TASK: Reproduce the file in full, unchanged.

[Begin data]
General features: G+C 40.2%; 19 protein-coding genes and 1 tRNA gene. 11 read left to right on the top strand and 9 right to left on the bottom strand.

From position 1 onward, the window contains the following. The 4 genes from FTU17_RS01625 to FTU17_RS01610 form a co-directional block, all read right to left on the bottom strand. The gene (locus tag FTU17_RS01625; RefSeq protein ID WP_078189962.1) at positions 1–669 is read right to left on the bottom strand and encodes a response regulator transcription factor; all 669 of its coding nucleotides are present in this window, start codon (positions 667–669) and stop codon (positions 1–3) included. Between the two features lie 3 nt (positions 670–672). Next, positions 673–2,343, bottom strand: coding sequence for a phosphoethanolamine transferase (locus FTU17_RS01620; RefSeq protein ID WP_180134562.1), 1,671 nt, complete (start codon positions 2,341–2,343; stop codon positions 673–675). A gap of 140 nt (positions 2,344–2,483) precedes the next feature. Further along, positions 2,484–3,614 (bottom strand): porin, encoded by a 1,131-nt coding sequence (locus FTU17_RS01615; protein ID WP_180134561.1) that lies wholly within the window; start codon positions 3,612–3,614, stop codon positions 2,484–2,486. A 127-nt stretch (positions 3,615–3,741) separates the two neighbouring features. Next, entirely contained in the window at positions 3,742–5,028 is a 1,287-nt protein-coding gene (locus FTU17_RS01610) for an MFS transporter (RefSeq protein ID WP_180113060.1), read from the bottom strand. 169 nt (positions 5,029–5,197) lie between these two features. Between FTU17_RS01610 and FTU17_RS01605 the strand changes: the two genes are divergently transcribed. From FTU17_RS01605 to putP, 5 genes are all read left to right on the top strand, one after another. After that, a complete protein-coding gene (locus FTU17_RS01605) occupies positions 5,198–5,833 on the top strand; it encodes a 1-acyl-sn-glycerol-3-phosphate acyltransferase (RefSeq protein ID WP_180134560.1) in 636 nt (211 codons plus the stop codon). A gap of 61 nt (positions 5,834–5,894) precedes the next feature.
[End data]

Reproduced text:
General features: G+C 40.2%; 19 protein-coding genes and 1 tRNA gene. 11 read left to right on the top strand and 9 right to left on the bottom strand.

From position 1 onward, the window contains the following. The 4 genes from FTU17_RS01625 to FTU17_RS01610 form a co-directional block, all read right to left on the bottom strand. The gene (locus tag FTU17_RS01625; RefSeq protein ID WP_078189962.1) at positions 1–669 is read right to left on the bottom strand and encodes a response regulator transcription factor; all 669 of its coding nucleotides are present in this window, start codon (positions 667–669) and stop codon (positions 1–3) included. Between the two features lie 3 nt (positions 670–672). Next, positions 673–2,343, bottom strand: coding sequence for a phosphoethanolamine transferase (locus FTU17_RS01620; RefSeq protein ID WP_180134562.1), 1,671 nt, complete (start codon positions 2,341–2,343; stop codon positions 673–675). A gap of 140 nt (positions 2,344–2,483) precedes the next feature. Further along, positions 2,484–3,614 (bottom strand): porin, encoded by a 1,131-nt coding sequence (locus FTU17_RS01615; protein ID WP_180134561.1) that lies wholly within the window; start codon positions 3,612–3,614, stop codon positions 2,484–2,486. A 127-nt stretch (positions 3,615–3,741) separates the two neighbouring features. Next, entirely contained in the window at positions 3,742–5,028 is a 1,287-nt protein-coding gene (locus FTU17_RS01610) for an MFS transporter (RefSeq protein ID WP_180113060.1), read from the bottom strand. 169 nt (positions 5,029–5,197) lie between these two features. Between FTU17_RS01610 and FTU17_RS01605 the strand changes: the two genes are divergently transcribed. From FTU17_RS01605 to putP, 5 genes are all read left to right on the top strand, one after another. After that, a complete protein-coding gene (locus FTU17_RS01605) occupies positions 5,198–5,833 on the top strand; it encodes a 1-acyl-sn-glycerol-3-phosphate acyltransferase (RefSeq protein ID WP_180134560.1) in 636 nt (211 codons plus the stop codon). A gap of 61 nt (positions 5,834–5,894) precedes the next feature.